From £282,2209

Bodystyle, dimensions and technical details

Developed on the same BMW-derived mechanical platform as the Ghost saloon, the Wraith has an all-steel body. But use of BMW architecture doesn’t make it any less authentic as a Rolls-Royce in our book.

Labour-intensive processes and special technical solutions that you can’t see combine with the elegant fastback design that you can see to ensure – as with the Rolls-Royce Ghost – that this is every inch the uncompromising automotive aristocrat.

Rolls-Royce calls the Wraith a fastback – a popular style of the 1930s streamlined design era

The car’s body panels are brazed by hand, for example, before the joins are sanded to a perfect finish for painting. There are 6394 spot welds on the car, and laser-welded seams in places, too. Rolls-Royce fits a double front bulkhead to keep the cabin extra-quiet. Such things are way beyond the realm of a BMW 7 Series.

In the broadest terms, Goodwood has taken a Rolls-Royce Ghost saloon, lopped off two doors and 183mm of wheelbase, stretched the rear axle track by 24mm and brought the roofline closer to the road by 50mm.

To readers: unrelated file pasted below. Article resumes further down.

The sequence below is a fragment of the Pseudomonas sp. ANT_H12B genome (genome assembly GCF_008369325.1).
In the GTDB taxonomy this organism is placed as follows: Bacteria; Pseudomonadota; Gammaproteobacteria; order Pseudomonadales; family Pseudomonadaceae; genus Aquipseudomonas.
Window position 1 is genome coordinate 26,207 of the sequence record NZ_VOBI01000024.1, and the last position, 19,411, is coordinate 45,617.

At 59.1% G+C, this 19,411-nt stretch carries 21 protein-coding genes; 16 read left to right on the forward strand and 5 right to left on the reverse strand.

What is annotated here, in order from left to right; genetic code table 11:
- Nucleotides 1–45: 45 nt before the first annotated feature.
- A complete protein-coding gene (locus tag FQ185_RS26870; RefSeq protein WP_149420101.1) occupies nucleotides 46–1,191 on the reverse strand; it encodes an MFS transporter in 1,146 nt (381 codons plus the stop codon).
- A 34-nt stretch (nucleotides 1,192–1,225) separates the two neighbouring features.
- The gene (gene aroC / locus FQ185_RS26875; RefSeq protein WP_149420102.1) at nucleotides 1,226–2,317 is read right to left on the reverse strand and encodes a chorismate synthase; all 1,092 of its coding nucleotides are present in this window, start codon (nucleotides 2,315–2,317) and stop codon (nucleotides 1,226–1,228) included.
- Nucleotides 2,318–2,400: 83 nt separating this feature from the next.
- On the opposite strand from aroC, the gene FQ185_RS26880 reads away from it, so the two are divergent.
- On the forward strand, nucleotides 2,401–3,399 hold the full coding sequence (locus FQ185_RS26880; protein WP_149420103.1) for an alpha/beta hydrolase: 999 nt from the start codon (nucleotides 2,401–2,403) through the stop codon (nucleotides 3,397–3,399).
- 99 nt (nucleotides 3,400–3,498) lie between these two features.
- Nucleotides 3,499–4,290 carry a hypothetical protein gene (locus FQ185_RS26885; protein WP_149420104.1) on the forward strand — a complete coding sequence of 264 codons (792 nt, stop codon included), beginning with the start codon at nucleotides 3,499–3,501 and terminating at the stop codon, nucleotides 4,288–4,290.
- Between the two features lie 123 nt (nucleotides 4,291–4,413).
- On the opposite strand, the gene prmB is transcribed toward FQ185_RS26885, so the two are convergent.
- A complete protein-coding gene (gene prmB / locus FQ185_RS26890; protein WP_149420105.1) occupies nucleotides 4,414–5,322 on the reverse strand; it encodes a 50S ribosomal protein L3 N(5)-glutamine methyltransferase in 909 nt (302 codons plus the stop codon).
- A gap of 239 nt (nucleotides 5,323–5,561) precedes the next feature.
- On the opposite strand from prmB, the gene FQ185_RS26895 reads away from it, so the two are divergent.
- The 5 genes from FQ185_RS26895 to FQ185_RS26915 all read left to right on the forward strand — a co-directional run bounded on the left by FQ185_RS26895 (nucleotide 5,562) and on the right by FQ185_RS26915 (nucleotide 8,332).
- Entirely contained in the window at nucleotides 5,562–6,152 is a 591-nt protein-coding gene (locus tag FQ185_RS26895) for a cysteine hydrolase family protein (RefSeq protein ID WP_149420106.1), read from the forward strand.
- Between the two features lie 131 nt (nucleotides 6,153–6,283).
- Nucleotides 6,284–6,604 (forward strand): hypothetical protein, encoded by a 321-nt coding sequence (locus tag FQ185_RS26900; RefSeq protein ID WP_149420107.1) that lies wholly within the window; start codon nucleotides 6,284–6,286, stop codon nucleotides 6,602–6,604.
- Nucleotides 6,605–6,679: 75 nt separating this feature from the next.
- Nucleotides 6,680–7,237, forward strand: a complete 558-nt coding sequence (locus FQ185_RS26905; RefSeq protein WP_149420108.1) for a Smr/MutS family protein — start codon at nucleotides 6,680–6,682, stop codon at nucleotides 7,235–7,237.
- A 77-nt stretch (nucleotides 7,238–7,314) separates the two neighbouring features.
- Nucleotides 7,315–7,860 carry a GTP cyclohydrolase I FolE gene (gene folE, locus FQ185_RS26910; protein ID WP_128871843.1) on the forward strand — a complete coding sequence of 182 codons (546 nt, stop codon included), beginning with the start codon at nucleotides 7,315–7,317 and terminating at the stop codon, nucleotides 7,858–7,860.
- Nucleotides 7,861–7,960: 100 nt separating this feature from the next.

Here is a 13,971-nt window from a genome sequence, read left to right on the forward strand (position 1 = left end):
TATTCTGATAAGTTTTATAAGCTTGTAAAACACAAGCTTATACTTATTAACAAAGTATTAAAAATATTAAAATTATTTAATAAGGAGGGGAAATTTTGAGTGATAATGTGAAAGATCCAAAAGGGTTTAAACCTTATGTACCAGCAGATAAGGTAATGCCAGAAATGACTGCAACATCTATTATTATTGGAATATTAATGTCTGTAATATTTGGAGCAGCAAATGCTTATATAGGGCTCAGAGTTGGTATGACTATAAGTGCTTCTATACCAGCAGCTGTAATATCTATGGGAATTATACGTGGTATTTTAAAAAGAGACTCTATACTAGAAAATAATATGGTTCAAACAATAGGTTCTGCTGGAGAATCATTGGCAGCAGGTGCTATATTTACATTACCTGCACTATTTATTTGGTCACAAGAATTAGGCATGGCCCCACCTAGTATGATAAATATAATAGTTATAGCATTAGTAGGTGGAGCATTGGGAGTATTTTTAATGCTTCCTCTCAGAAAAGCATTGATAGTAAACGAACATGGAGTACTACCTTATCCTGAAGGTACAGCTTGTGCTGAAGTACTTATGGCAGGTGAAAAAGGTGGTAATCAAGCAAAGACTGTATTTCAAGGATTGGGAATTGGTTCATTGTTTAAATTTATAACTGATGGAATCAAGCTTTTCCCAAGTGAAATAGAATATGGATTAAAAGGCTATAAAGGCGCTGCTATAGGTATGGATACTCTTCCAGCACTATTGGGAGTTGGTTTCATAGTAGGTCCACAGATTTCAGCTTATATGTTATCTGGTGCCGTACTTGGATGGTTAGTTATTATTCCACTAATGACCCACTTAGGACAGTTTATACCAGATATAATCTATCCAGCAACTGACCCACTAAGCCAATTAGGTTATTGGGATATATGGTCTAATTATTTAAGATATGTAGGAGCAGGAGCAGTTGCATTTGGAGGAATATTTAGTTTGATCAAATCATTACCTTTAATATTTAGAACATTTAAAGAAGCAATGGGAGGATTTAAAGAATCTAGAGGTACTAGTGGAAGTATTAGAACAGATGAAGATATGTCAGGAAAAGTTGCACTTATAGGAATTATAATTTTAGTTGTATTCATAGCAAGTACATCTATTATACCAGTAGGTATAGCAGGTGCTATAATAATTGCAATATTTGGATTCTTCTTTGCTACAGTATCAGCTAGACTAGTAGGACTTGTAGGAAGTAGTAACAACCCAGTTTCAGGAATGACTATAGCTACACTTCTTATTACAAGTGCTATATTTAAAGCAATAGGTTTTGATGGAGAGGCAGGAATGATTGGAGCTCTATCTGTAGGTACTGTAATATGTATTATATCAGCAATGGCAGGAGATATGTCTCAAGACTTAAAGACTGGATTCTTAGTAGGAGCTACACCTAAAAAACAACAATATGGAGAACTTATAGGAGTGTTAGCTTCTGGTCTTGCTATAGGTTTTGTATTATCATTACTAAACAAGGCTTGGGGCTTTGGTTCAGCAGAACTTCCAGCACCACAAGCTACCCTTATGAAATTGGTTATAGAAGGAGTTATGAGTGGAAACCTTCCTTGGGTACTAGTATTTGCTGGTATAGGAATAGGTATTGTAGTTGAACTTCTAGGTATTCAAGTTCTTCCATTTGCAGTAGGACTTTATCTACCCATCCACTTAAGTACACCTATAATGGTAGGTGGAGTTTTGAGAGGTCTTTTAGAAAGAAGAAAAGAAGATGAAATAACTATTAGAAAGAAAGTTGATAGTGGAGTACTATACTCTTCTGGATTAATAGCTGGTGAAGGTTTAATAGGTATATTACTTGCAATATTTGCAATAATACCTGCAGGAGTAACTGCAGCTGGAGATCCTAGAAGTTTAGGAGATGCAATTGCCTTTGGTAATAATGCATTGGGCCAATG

That, however, says nothing of the quite exquisite body that it has created for this sporting coupé, which manages to inject just enough dynamism into Rolls’ unmistakable aesthetic to quicken the heart rate – but not enough to raise an eyebrow.

The Wraith uses the same double-wishbone front suspension and multi-link rear as the Ghost, carrying self-levelling, roll-cancelling air suspension and adaptive dampers.

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The chassis is retuned for flatter, more agile and more responsive handling but, says its maker, with reverence for the trademark wafting ride that every Rolls-Royce trades on.

Power for the car comes from an overhauled version of the Ghost’s leviathan 6.6-litre twin-turbo V12, which produces 590lb ft and 624bhp – just over 10 percent more power than the cheaper, longer four-door. Enough extra grunt? Under the circumstances, probably just about.